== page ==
4. To test ASBench on your cluster just run: [Editors note: this command should be aerolab attach client -n myClient -l all --parallel --asbench] aerolab attach shell -n myCluster -l all asbench

  5. There are additional parameters you can tinker with.

Code Example

I wanted to be able to actually use this database for something so I decided to use it to visualize statistics. It's important to note this isn't necessarily the best way to use this database as it's much better suited for 24/7 use where you need to be able to quickly view data.

  1. To do this, first download the Air Traffic Passenger Statistics from

  2. Then insert the file into VSCode by dragging it into the python folder.

  3. Add the following two scripts to the folder:

import aerospike
config = {
    'hosts': [
        ( '', 3000 ), 
        ( '', 3000 ), 
        ( '', 3000 ), 
        ( '', 3000 ), 
        ( '', 3000 ) 
    'policies': { 
        'timeout': 10000 # milliseconds 
client = aerospike.client(config) 
write_policy = {'key': aerospike.POLICY_KEY_SEND} 
f = open("/opt/code/python/Air_Traffic_Passenger_Statistics.csv", "r") 
for line in f: 
    line = line[0:len(line)-1] #remove last "\n" from the end 
    line = line.split(",") #turn line into list 
    if i==1: 
        headers = line #get headers from first line 
        key = ('test', 'ATPStatistics', 5000+i) #key for each record, increases by 1 for each
        reportMap = {} #actual data 
    for header in headers: 
    bins = { 
        'occurred': 20220531, 
        'reported': 20220601, 
        'posted': 20220601, 
        'report': reportMap, 
    # Write the record to Aerospike 
    client.put(key, bins, policy=write_policy) 
import aerospike 
import plotly.graph_objects as go
config = { 
    'hosts': [ 
        ('', 3000), 
        ('', 3000), 
        ('', 3000), 
        ('', 3000), 
        ('', 3000) 
    'policies': { 
        'timeout': 10000 # milliseconds 
client = aerospike.client(config) 
namespace = 'test' # Replace with your namespace 
set_name = 'ATPStatistics' # Replace with your set name 
airline_passengers = {}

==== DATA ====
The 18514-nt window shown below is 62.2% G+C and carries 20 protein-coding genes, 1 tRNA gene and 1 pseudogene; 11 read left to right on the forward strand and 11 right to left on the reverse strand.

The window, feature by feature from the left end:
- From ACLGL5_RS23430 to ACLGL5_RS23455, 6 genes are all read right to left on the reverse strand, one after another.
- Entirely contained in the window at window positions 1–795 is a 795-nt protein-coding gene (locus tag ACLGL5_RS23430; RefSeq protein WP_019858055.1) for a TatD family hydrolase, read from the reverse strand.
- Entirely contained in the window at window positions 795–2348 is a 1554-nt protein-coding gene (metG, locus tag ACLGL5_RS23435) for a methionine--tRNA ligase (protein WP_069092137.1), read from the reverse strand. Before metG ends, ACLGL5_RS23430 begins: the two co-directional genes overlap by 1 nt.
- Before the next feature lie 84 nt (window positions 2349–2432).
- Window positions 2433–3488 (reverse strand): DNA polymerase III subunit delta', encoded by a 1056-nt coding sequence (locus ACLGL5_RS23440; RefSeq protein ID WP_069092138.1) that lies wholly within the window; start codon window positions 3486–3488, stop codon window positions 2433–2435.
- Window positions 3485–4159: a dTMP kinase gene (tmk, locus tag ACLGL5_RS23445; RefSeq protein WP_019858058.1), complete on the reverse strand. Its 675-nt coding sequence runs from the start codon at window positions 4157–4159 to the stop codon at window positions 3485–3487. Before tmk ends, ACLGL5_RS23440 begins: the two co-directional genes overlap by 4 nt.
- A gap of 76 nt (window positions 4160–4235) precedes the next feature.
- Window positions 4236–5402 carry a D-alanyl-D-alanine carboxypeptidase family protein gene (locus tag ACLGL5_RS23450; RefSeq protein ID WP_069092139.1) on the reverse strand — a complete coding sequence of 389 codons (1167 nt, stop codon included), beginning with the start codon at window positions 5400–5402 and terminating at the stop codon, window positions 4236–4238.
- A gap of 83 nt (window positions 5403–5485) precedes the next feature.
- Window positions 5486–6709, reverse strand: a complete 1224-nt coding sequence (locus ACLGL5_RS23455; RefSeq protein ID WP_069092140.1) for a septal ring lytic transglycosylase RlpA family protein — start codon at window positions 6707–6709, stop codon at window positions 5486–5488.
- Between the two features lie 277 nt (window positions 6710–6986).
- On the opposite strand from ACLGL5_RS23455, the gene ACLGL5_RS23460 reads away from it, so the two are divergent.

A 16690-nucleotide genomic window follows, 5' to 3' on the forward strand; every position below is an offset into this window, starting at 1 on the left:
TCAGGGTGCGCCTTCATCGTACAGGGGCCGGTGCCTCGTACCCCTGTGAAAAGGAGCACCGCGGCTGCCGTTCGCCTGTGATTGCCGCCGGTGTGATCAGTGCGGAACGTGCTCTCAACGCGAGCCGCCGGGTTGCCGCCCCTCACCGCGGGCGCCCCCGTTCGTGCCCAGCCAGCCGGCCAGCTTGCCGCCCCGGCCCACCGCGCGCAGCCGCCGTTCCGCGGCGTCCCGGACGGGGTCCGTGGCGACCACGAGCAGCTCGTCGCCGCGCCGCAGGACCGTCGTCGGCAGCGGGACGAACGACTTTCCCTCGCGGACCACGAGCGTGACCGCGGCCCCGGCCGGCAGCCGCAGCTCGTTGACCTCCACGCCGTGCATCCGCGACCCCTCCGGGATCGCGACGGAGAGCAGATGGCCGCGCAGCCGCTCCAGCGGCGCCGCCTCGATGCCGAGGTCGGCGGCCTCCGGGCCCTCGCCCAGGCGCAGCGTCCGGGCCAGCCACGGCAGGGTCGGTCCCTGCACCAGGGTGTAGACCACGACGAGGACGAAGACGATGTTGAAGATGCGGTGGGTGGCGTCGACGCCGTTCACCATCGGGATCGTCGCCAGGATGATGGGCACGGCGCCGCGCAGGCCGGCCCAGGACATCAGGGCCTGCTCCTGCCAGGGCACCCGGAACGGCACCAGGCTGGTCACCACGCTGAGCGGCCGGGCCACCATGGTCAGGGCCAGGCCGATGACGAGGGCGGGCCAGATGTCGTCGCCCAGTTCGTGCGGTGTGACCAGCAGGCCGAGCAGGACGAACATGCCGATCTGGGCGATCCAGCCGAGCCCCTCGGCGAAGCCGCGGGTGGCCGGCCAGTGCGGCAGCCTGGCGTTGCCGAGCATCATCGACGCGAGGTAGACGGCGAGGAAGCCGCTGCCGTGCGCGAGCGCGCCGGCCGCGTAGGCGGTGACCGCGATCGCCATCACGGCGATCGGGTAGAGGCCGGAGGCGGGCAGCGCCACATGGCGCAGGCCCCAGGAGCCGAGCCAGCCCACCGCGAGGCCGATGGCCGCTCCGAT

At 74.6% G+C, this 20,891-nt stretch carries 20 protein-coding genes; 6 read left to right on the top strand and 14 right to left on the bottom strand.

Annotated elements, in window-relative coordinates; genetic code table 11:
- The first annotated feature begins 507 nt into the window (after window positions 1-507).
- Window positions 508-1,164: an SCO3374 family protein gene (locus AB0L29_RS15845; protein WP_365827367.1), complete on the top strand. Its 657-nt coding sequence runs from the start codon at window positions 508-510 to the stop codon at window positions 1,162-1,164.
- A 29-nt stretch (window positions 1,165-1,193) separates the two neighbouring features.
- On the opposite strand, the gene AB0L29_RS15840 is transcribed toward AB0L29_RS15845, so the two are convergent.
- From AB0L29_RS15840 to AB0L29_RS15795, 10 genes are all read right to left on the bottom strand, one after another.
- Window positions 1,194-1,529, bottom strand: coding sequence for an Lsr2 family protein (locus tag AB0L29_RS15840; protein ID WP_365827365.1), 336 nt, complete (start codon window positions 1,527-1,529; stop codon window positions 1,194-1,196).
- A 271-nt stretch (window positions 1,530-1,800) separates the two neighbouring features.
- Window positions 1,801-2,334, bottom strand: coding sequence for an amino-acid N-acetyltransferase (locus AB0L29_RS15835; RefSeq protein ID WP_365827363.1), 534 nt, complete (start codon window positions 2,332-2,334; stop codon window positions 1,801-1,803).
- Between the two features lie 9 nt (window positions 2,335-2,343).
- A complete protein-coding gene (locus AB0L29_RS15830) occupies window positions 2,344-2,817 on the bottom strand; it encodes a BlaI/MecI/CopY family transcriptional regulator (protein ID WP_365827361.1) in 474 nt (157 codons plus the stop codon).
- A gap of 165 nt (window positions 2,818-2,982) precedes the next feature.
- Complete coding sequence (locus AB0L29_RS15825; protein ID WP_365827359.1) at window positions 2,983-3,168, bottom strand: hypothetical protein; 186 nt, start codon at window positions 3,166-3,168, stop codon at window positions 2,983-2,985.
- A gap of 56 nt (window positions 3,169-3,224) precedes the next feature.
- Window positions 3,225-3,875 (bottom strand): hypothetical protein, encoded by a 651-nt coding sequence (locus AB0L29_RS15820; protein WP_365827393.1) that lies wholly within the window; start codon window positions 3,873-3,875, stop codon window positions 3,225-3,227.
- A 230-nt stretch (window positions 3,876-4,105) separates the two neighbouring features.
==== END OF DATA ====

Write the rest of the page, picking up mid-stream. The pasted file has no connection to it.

policy = {'socket_timeout': 300} 
scan = client.scan(namespace, set_name) # Create a scan operation 
# Iterate over all records using scan.foreach() 
def process_record(record): 
    key = record[0] 
    bins = record[2] 
    airline = str(bins['report']['Published Airline']) 
        passengers = int(bins['report']['Passenger Count']) 
    if airline in airline_passengers: 
        airline_passengers[airline] += passengers 
        airline_passengers[airline] = passengers 
scan.foreach(process_record, policy=policy) # Perform the scan operation and process each record 
airlines = list(airline_passengers.keys()) 
passengers = list(airline_passengers.values()) 
fig = go.Figure(data=[go.Bar(x=airlines, y=passengers)]) 
    title='Passengers per Airline', 
    yaxis_title='Passenger Count' 

4. In the VSCode terminal install plotly by running:

pip install plotly  

5. Replace the IPs in config with your nodes’ IPs, which you can find by running:

aerolab cluster list

6. Run and then, the output should look like this:

image1 1686170843802

Image of the output

Everything now works! You can interface with the client using your API of choice from here The simplest way to interface is using atomic transactions. You can also clear your cluster by stopping it:

aerolab cluster stop -n myCluster

and then start it again:

aerolab cluster start -n myCluster

You can get all the IPs of your nodes for the config by running:

aerolab cluster list

and the clients by running:

aerolab client list

You will need to restart the client and clusters when you shut down your computer and you can reconfigure the ams to connect to the nodes by running:

aerolab client configure ams -n ams -s myCluster

[Editors note: Amazing job Theodore!]